That was juicy hands gripping my waist and spider web swaying in the breeze made by a four year-old today. Something spoke to me. If only I knew what It said.

    For now it's enough just to know It talks.


    My colon doesn't handle a pint of cheese and a half dozen tortillas like it did when I was in college. It gets angry.

    Eric, Jess and Thomas, students at Southern Nazarene University in Bethany, Oklahoma, picked me up from the OK CIty airport about 10:30 (PM). As we got nearer to campus I simply asked, innocently, really, "Are you guys hungry?" Seconds later, I don't know exactly how it happened, it's a blur, I found myself ordering a bowl of cheese the size of my head and half a dozen tortillas. How'd that happen? It's like something took over.

    Then these three guys lured me into staying up for another couple hours, hanging out in the alumnus house on campus where I stayed for the night. We ate and talked and then lights out.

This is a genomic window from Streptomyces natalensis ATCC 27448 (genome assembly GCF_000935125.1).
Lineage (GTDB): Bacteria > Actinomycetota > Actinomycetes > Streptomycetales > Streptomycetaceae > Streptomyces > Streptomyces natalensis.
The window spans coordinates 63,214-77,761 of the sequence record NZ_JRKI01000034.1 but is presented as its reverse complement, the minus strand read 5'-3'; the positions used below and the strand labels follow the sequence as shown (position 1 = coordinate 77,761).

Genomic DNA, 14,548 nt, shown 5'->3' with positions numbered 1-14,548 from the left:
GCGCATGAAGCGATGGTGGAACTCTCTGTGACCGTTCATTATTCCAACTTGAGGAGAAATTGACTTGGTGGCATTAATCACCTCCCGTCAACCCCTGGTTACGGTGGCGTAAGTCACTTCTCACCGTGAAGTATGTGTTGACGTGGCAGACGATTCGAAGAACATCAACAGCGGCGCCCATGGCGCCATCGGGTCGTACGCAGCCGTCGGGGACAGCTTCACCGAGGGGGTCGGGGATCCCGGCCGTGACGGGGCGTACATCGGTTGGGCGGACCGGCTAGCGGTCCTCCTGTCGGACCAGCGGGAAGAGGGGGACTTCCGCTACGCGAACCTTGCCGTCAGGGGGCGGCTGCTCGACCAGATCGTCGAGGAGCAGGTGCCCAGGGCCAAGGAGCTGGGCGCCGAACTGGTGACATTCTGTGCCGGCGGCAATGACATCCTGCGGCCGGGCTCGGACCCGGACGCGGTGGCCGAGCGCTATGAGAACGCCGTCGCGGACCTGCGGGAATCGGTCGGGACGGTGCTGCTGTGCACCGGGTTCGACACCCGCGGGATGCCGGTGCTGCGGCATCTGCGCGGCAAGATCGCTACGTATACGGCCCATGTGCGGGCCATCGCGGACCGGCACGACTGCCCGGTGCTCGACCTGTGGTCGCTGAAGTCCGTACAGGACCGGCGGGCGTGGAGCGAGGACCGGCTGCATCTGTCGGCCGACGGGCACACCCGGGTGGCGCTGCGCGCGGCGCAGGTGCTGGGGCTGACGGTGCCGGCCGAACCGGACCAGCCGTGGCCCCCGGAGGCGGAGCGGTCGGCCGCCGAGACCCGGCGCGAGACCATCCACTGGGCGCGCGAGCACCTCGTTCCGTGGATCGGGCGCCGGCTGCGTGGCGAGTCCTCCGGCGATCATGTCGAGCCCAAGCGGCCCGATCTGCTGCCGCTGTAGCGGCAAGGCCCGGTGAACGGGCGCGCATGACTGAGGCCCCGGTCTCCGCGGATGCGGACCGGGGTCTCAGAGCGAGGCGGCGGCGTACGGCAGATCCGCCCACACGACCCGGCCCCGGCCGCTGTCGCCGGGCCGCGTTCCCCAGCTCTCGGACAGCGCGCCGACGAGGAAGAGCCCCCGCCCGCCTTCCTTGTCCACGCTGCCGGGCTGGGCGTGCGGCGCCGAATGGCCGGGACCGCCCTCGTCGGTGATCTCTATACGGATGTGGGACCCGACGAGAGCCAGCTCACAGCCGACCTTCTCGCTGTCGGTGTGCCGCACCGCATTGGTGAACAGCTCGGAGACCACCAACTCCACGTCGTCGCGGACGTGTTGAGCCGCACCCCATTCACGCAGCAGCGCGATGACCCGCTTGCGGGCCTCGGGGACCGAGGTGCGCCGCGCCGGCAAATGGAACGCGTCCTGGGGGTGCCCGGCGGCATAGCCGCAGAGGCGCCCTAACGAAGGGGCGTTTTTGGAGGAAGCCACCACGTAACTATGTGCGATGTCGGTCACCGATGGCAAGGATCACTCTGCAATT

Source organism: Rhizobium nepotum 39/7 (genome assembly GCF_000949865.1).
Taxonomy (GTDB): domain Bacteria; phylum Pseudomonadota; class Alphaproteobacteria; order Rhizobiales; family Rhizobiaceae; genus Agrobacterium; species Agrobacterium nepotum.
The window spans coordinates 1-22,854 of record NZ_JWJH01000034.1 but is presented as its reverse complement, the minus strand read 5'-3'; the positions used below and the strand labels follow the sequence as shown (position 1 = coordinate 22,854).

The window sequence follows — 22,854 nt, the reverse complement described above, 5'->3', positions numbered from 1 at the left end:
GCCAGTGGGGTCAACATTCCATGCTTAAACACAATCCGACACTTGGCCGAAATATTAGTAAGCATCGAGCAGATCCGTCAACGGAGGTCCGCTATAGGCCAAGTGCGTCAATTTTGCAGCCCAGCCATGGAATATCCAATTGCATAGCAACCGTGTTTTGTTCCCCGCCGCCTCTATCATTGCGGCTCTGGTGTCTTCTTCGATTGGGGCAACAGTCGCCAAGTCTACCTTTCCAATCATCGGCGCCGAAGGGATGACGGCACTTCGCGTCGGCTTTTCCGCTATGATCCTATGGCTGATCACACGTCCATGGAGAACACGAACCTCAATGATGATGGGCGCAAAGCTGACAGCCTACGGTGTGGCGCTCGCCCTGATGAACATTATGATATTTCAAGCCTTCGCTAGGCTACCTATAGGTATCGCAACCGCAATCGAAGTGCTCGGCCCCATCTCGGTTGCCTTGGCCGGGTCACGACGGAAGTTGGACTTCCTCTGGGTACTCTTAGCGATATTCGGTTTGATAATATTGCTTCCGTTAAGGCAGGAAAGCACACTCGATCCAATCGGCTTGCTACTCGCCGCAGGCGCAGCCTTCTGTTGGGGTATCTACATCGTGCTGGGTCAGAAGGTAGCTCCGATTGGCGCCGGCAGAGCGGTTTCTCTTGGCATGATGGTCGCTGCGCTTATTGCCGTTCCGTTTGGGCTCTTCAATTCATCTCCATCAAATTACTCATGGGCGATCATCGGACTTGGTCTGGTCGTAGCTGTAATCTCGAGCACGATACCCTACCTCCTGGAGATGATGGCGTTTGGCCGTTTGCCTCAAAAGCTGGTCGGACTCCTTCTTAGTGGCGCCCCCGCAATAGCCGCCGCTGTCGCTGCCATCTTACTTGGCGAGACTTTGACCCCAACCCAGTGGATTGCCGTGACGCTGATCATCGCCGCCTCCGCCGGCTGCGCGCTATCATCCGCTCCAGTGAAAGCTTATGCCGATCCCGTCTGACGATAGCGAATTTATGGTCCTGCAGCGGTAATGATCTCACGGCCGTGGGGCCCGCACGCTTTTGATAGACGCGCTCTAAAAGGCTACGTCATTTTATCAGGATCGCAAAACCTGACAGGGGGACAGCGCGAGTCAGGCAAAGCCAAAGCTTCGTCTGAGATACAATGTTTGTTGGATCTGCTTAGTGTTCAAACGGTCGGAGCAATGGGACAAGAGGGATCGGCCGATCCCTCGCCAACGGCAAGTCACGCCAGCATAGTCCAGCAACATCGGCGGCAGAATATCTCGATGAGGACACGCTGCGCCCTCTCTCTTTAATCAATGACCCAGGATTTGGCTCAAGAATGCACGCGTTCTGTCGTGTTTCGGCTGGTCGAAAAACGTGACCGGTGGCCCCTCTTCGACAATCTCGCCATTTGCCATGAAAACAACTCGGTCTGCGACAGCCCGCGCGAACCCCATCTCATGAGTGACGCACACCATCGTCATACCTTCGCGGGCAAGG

In the morning (yesterday) I woke up feeling like I'd eaten a cinder block...with hot sauce on it...with a side of pop rocks...garnished with X-acto knife blades...rusty ones. Wow, I don't remember my nineteen year-old gut being so sensitive. It's just a pint of processed "cheese food" providing the FDA's recommended lifetime allowance of fat in one sitting...colored yellow. Why would that hurt me? I'm pretty sure, in fact, that I ate my weight in Cabana queso every day, usually after midnight, back in college. I'm pretty sure. Can't be certain. The strokes of my Senior year caused massive holes in my memory of college but...Mmm, cheese, yummy.

    After saying a quick prayer that Taco Cabana would be cursed by God, I then repented of my midnight gluttony with a healthy fruit and bran based breakfast in the SNU cafeteria with Eric and then rolled myself into chapel to play and speak on behalf of Compassion International. Lots of kids were sponsored. Lots of college students gave up stuff like coffee and iTunes and purchasing the new PS3 and, yea, even cheese, to save up enough cash to save hungry kids' lives.

    Thanks Eric, Jeff and Thomas for the great conversation, safe driving, and reminder (courtesy of Taco Cabana) that I am indeed not the man I used to be. Not sure how I feel about that.